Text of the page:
- Exercise twice a week for 25 minutes. At least, that’s how I’ll start getting healthier. I want to lose some weight and start eating better, too.
- Stop saying “sorry” when I mean to say “thank you.” As in “Thanks for understanding,” as opposed to “I’m sorry I’m so needy/difficult/hard to handle.”
- Memorize Isaiah 55. It’s my favorite Bible passage and it’s about time I memorized all 13 verses.
- Confess my fears to God and to other people. Name them. Because when I say my fears out loud, I am taking away their power.
- Tell others when I’m not okay and when I have needs. Trust that they will not abandon me or resent me for asking them to help. Needs or negative emotions do not make me weaker than anyone else. They make me human.
- Choose God, every time. Do not turn to idols like food, Netflix, worry, gossip, social media, lust, or comparison. They will not make you feel better or fulfill you.
- Read: Love Does, Scary Close (again), Do-Over, Blue Like Jazz, Daring Greatly, The Goldfinch, Collected Stories of Flannery O’Connor, A Million Miles in a Thousand Years (also again), The Five Love Languages, Gilead.
- No Fear New Year! Ann Voskamp’s mantra pretty much captures how I want my year to look. I don’t want to be overtaken by anxiety or fear or insecurity. I want to be overtaken by love. So, I’m making 1 John 4:18 my Verse of the Year for 2016. “There is no fear in love. But perfect love drives out fear, because fear has to do with punishment. The one who fears is not made perfect in love.”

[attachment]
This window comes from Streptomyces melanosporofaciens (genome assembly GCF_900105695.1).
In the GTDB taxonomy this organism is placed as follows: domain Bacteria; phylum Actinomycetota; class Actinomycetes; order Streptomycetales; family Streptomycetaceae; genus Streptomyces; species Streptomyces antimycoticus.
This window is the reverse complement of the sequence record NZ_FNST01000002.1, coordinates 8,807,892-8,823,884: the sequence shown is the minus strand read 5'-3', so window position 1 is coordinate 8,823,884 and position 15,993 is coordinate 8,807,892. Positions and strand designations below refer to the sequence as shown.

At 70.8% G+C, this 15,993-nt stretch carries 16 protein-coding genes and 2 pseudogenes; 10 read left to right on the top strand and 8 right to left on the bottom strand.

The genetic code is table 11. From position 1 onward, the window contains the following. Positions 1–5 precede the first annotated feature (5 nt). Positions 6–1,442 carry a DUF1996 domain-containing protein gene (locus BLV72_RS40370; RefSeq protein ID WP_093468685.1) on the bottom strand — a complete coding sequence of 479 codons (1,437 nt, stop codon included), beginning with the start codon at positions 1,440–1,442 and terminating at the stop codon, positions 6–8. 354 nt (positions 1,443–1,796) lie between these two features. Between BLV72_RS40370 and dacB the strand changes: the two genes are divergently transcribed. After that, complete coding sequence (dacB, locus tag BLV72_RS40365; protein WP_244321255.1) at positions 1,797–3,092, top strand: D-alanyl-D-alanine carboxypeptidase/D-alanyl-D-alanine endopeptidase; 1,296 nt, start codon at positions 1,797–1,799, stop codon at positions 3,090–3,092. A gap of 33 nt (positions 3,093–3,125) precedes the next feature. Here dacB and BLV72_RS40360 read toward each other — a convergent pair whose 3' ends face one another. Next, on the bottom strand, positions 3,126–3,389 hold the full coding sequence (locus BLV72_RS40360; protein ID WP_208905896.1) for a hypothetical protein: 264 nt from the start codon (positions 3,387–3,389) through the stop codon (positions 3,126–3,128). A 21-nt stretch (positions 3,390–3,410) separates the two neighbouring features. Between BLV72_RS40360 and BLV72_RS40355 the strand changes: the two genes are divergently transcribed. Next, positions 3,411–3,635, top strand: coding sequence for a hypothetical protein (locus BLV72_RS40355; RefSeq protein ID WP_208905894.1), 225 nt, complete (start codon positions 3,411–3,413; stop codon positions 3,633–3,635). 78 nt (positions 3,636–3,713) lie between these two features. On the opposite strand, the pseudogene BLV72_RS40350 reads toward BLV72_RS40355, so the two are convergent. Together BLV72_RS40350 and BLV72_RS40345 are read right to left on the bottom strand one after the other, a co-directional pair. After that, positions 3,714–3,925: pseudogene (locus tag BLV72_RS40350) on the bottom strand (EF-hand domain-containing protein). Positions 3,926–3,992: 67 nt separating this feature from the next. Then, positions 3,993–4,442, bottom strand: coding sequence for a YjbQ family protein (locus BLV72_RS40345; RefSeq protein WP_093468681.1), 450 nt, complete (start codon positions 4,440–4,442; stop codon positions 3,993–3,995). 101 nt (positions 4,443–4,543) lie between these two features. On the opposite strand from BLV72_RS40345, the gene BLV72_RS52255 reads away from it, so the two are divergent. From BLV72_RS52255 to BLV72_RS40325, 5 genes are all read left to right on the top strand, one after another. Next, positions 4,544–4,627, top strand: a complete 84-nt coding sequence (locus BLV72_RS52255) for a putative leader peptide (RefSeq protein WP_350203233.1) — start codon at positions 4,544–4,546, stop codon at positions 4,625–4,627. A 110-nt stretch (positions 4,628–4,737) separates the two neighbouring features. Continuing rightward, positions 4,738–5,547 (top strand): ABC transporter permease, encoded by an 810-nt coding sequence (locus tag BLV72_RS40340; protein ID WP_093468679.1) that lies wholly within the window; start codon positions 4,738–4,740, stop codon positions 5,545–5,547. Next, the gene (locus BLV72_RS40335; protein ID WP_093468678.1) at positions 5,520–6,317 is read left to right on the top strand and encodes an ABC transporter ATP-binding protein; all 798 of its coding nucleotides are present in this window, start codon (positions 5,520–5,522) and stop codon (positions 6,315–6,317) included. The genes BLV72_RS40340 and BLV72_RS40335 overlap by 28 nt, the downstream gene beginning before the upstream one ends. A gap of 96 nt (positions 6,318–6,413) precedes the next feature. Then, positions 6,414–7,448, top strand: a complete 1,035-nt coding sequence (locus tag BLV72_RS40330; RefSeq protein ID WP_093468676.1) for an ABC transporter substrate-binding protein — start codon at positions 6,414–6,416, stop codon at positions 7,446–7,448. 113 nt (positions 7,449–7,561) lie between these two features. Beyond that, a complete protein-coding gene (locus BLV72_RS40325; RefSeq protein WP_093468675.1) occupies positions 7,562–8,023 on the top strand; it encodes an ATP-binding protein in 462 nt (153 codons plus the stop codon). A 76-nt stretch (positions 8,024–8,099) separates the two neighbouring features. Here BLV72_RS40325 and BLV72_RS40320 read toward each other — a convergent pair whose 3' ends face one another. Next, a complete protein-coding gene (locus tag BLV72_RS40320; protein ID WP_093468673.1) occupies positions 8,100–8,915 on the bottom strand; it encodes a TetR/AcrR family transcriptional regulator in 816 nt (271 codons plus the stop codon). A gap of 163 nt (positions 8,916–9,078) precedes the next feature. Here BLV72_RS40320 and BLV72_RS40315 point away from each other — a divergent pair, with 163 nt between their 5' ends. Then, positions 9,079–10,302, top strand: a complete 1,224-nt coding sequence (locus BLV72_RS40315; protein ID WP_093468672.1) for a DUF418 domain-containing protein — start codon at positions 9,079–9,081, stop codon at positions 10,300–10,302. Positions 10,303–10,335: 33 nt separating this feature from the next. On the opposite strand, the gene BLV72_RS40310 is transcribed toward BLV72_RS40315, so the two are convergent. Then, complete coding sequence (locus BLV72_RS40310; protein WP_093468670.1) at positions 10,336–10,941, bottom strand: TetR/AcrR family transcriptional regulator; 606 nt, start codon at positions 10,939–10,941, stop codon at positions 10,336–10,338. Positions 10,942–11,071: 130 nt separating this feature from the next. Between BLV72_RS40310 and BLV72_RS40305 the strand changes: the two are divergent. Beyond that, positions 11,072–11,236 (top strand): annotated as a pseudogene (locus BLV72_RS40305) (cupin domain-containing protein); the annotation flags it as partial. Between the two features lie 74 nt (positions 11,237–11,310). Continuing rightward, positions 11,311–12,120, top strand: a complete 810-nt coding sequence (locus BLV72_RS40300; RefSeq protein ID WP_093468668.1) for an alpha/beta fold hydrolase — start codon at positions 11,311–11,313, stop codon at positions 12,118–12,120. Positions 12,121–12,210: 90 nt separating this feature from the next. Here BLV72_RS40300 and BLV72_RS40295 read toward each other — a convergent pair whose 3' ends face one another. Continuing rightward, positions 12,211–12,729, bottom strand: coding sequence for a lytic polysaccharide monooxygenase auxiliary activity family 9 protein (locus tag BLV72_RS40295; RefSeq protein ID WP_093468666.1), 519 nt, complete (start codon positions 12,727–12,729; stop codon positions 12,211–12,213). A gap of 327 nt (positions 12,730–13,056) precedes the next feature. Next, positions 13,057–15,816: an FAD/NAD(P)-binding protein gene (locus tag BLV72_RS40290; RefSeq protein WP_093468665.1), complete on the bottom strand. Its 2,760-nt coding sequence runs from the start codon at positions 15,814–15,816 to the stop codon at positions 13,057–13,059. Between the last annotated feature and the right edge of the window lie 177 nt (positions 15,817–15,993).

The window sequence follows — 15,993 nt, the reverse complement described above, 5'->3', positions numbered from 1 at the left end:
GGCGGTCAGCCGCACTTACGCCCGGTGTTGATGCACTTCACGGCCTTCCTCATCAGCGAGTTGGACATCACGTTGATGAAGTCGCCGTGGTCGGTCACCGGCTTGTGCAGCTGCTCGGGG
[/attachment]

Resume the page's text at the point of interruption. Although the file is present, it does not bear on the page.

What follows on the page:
- Make more things because it makes you feel alive. We were created to create. Pottery. Short stories. Laughter. Memories. Art. Photos. Blog posts. Poetry. Hats.
- Stop trying to be ironic or hipster (whatever that means), especially on social media. No one cares. I need to be myself on social media. I need to be myself, period. I need to be okay with liking what I like and not liking what I don’t, no matter what other people think.
- Start calling God “Abba.” Names are important. And I think calling Him “Abba” feels a lot more intimate and is a bit less loaded than the word “God” or even “Father.” I don’t know. I’m gonna try it and see what happens.
- No screens for the first and last 50 minutes of the day.
- Write more and shorter blog posts (as opposed to fewer, longer posts).
- Clean out and organize my desk. :(
- Stop biting and picking at my nails. It’s a bad habit I’ve had for far too long.
- Keep in touch better with far-away friends–whether it’s emailing, messaging, praying for, or Skyping with them once a month. So many of my dearest friends live or will move very far away from me and I need to pursue them far better than I do now.
- Take a Sabbath. Actually rest. Spend extended time talking to God. Er, Abba.
- Talk to people about Jesus without trying to prove a point or defend Christianity. Focus on the person of Jesus when it’s tempting to focus on non-essential political or doctrinal or historical issues. Honestly, I suck at this. People come to Jesus when they encounter Him as a loving, personal God, not when you win an argument or prove a point or follow the booklet exactly to a T.
I’m going to need your help, Wanderers, so please hold me accountable and pray for me as we bravely welcome 2016. I have a feeling it’s going to be a good one.